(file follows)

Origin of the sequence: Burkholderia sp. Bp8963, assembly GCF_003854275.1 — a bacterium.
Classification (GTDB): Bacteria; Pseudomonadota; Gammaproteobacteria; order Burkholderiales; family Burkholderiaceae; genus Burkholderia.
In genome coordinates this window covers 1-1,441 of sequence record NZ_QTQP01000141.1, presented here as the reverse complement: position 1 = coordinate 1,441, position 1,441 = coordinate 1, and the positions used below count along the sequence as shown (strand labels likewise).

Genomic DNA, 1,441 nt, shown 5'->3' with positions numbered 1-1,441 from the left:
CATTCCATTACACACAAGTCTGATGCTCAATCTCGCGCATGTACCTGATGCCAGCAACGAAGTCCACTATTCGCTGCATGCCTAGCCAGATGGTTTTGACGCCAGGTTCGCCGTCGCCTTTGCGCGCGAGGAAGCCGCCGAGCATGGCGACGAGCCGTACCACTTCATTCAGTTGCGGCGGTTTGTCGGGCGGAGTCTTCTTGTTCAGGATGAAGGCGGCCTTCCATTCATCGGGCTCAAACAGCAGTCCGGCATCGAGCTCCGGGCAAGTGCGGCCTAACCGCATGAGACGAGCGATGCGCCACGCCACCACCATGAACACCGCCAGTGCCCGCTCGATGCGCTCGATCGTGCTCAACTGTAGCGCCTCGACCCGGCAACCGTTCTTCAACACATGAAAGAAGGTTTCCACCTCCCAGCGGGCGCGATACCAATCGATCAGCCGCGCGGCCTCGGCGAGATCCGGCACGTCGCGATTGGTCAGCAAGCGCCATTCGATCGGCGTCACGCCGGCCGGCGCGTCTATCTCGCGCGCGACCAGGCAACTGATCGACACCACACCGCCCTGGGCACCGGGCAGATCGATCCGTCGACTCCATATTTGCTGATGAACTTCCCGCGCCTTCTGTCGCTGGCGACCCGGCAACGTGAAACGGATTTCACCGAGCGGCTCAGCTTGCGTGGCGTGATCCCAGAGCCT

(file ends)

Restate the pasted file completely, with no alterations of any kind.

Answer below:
Origin of the sequence: Burkholderia sp. Bp8963, assembly GCF_003854275.1 — a bacterium.
Classification (GTDB): Bacteria; Pseudomonadota; Gammaproteobacteria; order Burkholderiales; family Burkholderiaceae; genus Burkholderia.
In genome coordinates this window covers 1-1,441 of sequence record NZ_QTQP01000141.1, presented here as the reverse complement: position 1 = coordinate 1,441, position 1,441 = coordinate 1, and the positions used below count along the sequence as shown (strand labels likewise).

Genomic DNA, 1,441 nt, shown 5'->3' with positions numbered 1-1,441 from the left:
CATTCCATTACACACAAGTCTGATGCTCAATCTCGCGCATGTACCTGATGCCAGCAACGAAGTCCACTATTCGCTGCATGCCTAGCCAGATGGTTTTGACGCCAGGTTCGCCGTCGCCTTTGCGCGCGAGGAAGCCGCCGAGCATGGCGACGAGCCGTACCACTTCATTCAGTTGCGGCGGTTTGTCGGGCGGAGTCTTCTTGTTCAGGATGAAGGCGGCCTTCCATTCATCGGGCTCAAACAGCAGTCCGGCATCGAGCTCCGGGCAAGTGCGGCCTAACCGCATGAGACGAGCGATGCGCCACGCCACCACCATGAACACCGCCAGTGCCCGCTCGATGCGCTCGATCGTGCTCAACTGTAGCGCCTCGACCCGGCAACCGTTCTTCAACACATGAAAGAAGGTTTCCACCTCCCAGCGGGCGCGATACCAATCGATCAGCCGCGCGGCCTCGGCGAGATCCGGCACGTCGCGATTGGTCAGCAAGCGCCATTCGATCGGCGTCACGCCGGCCGGCGCGTCTATCTCGCGCGCGACCAGGCAACTGATCGACACCACACCGCCCTGGGCACCGGGCAGATCGATCCGTCGACTCCATATTTGCTGATGAACTTCCCGCGCCTTCTGTCGCTGGCGACCCGGCAACGTGAAACGGATTTCACCGAGCGGCTCAGCTTGCGTGGCGTGATCCCAGAGCCT